This study in repetitive,‭ ‬Warholian banality‭ – ‬the‭ ‬Jeanne Dielman of post-mortem grief‭ – ‬is seemingly as removed as possible from the madcap antics of‭ ‬Bootleg Film,‭ ‬but the two movies share an understanding of the different ways we grieve,‭ ‬a common thread running through all of Kobayashi’s cinema.‭ ‬One solution in the grieving process may be to take solace in the familiar,‭ ‬as the characters in‭ ‬The Rebirth do.‭

The next time I lose someone close to me,‭ ‬this is the film to which I would most want to return.

Hair High
‭ ‬(Microcinema‭)
Release date:‭ ‬Nov.‭ ‬30
SLP:‭ ‬$17.99

Cult animator‭ ‬Bill Plympton directed this icky ode to high school,‭ ‬which plays out like an‭ ‘‬80s John Hughes flick dragged through a dirty,‭ ‬surrealist muck until all sense of logic,‭ ‬decorum and‭ “‬decency‭” (‬whatever that is‭) ‬have been removed.‭ ‬In other words,‭ ‬it’s customary Plympton,‭ ‬familiarly disgusting for his admirers and instantly repellent for those not attuned to his wavelength.‭ ‬The movie centers on Spud‭ (‬Eric Gilliland‭)‬,‭ ‬a nerdy outcast forced to serve slavishly under Cherri‭ (‬Sarah Silverman‭)‬,‭ ‬the head cheerleader inevitably paired with hunky boyfriend and quarterback Rod‭ (‬Dermot Mulroney‭)‬.‭ ‬When Cherri finally reciprocates Spud’s attractions,‭ ‬their romance sets Rod off,‭ ‬leading to an uncertain death and a skeletal resurrection,‭ ‬with the title of prom royalty at stake.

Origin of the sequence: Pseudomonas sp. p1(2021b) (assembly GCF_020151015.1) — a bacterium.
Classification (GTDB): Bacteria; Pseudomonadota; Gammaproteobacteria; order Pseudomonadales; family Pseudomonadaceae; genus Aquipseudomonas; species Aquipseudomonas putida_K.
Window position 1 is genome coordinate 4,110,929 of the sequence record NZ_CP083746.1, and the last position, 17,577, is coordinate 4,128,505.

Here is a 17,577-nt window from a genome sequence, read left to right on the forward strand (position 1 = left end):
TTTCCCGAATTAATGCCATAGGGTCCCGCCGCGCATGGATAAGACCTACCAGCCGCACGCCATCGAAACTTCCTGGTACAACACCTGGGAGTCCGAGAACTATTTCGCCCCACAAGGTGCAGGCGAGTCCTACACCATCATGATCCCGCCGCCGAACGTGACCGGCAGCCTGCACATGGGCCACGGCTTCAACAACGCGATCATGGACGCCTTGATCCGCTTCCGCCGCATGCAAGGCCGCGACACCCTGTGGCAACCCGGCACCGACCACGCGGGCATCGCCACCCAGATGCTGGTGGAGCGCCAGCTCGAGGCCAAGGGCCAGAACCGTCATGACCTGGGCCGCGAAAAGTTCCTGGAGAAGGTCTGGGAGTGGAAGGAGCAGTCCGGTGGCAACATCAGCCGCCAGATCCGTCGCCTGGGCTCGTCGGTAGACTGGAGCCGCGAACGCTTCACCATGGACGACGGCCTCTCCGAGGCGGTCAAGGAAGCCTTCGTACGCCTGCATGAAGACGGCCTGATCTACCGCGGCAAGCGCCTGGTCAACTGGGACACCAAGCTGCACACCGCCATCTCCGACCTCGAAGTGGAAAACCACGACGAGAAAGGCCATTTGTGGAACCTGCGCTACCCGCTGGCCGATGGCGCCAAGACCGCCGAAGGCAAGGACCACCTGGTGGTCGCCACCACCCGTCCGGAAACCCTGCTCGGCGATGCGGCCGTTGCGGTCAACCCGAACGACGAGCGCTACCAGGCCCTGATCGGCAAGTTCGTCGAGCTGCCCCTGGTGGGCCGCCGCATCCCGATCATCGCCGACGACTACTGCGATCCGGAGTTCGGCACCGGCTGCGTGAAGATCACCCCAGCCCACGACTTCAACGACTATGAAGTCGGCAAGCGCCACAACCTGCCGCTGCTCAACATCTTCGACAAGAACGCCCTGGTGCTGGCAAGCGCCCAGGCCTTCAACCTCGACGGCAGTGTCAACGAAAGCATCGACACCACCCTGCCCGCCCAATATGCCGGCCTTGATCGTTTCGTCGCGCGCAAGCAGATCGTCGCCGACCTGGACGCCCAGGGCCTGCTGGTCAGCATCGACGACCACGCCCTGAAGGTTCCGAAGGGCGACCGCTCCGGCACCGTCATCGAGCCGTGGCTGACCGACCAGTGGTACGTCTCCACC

The self-contained universe of‭ ‬Hair High is not the world as we see it,‭ ‬but the world Plympton sees,‭ ‬and it’s one worth visiting for a respite from conventional Hollywood‭ “‬realism.‭” ‬Channeling the anarchy of animation’s early deviants,‭ ‬Plympton utilizes the style’s uninhibited elasticity the way few contemporary animators do,‭ ‬exploiting it in truly visionary ways.‭ ‬Though many of the film’s sophomoric cheap shots suggest the emotional maturity of a‭ ‬15-year-old male,‭ ‬Plympton smartly uses the tricks of the animation trade to creatively amplify its characters‭’ ‬intense emotions,‭ ‬from fear to anxiety,‭ ‬anger,‭ ‬love and joy.‭ ‬If most of us felt things the way the characters in‭ ‬Hair High feel them,‭ ‬we’d be living in a very strange world,‭ ‬but it would be a lot of fun for about‭ ‬10‭ ‬minutes.

‭ (‬Film Movement‭)
Release date:‭ ‬Dec.‭ ‬7
SLP:‭ ‬$24.95

Shot in the titular historic city in Israel,‭ ‬Jaffa is the latest forbidden-love drama between a Jew and an Arab,‭ ‬a romantic conceit that’s become as narratively familiar as it is perpetually relevant.‭ ‬The major players are the strikingly eyebrowed,‭ ‬newly pregnant Mali‭ (‬Dana Ivgy‭); ‬her auto-mechanic father Reuven‭ (‬well-known Israeli actor Moni Moshonov‭); ‬Toufik‭ (‬Mahmud Shalaby‭)‬,‭ ‬the Arab laborer with whom she’s planning on eloping‭; ‬and Meir‭ (‬Ro’i Asaf‭)‬,‭ ‬Reuven’s son and an anti-Arab bigot.‭ ‬You don’t have to be Socrates to predict where these boiling tensions are heading,‭ ‬but nevertheless,‭ ‬I won’t spoil any of the plot’s tragic developments.